William Eichler 09 August 2016

Disability grants could be used to link up services, study says

Disability grants could be used to link up services, study says

A key Government grant designed to adapt homes for disabled people could be used more effectively to link up housing, health and social care, new report says.

The study, commissioned by Foundations, argued Disabled Facilities Grants (DFGs) are a cost-effective way to help reduce hospital admissions, cut care costs, delay the move into residential care and speed up hospital discharge.

However, it found awareness of DFGs is still low, provision is fragmented and often older and disabled people are left to search out solutions themselves.

DFGs are used to pay for home adaptations such as stairlifts, level access showers and ramps, for some 40,000 people—a figure set to rise to 85,000 by the end of the decade.

Over 60s account for 71% of grants with 22% going to those aged 20-60 and 7% to children and young people.

They are awarded by local authorities and are predominantly delivered by home improvement agencies, a network of 200 organisations across England based in local authorities, housing associations or run as standalone charities. <>By bringing together support from these different organisations, the report suggests DFGs will achieve a higher profile and be delivered more efficiently.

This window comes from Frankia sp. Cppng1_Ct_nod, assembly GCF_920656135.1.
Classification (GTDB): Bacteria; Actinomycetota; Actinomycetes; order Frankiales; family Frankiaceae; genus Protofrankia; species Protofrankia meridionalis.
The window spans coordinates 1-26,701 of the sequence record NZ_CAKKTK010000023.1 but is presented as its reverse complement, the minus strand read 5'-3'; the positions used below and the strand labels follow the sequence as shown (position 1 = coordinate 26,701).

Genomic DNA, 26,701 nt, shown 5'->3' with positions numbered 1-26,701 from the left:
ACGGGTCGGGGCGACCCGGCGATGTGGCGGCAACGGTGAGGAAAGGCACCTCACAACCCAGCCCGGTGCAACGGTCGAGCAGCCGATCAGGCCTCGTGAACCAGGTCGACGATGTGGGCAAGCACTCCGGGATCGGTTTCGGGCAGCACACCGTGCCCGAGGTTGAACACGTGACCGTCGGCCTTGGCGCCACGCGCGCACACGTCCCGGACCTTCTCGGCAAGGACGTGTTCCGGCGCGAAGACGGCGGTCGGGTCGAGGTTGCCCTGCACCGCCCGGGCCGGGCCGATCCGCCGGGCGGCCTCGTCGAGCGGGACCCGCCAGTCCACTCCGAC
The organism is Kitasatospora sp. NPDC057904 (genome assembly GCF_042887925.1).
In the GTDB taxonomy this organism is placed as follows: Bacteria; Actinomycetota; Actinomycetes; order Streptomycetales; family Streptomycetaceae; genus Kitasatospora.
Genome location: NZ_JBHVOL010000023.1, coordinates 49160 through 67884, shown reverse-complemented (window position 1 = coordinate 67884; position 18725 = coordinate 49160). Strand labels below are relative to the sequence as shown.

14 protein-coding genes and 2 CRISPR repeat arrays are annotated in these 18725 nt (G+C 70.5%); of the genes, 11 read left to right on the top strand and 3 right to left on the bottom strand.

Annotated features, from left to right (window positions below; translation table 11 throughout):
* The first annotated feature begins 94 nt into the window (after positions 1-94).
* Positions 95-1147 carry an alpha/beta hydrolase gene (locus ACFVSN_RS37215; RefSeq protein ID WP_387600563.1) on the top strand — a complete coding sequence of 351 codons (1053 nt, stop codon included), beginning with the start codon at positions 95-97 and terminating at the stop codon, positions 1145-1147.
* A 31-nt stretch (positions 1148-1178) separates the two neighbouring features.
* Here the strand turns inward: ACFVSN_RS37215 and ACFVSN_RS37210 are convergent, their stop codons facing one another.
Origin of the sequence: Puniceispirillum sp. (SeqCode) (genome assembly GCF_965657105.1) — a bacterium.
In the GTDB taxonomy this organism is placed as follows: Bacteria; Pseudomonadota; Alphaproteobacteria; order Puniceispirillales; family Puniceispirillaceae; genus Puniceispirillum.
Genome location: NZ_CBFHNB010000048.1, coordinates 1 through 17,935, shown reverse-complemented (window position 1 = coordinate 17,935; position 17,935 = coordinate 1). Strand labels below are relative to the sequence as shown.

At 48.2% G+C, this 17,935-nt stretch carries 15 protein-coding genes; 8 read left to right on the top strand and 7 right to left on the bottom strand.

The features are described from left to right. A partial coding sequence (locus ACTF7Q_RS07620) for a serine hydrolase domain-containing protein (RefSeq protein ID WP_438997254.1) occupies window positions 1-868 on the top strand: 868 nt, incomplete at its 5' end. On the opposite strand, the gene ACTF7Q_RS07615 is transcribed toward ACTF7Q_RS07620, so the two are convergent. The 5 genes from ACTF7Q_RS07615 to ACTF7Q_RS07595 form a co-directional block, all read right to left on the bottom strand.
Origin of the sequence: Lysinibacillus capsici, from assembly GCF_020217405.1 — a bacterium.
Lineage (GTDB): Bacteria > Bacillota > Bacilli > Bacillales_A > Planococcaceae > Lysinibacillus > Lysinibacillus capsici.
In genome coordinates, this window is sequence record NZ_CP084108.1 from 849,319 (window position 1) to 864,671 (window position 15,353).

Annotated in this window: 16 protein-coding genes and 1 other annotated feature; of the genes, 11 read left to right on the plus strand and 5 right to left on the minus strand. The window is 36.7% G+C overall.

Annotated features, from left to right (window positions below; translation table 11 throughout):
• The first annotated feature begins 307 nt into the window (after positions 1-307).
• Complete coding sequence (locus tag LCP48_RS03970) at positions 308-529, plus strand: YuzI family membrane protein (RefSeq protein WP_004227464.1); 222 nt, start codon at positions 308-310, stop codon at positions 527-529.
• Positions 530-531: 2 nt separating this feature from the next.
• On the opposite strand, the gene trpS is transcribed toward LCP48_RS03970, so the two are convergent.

The report’s authors Sheila Mackintosh and Philip Leather described DFGs as existing in a ‘policy vacuum’, ‘not really belonging to housing, health or social care’.

The grants became part of the Better Care Fund (BCF) in 2014, which the report welcomed as a step in the right direction.

‘The accessibility of the home is finally being recognised as important for successful hospital discharge, to enable care to take place at home, and to allow people to live independent lives,’ Ms Mackintosh and Mr Leather wrote.

’It is possible to join up the previous disjointed pathways and link the DFG to other related health and care services in a way that will make much more sense to customers.

‘Rather than standing alone as a single solution it can be part of a more holistic range of interventions to help older and disabled people remain independent at home.’

Foundations’ study highlighted Knowsley, Cornwall and Ealing as areas at the cutting edge of provision.

The study contains a number of recommendations, such as BCF plans should include more detail on DFG including financial and staffing resources, the DFG delivery process, and the measurement of outcomes.

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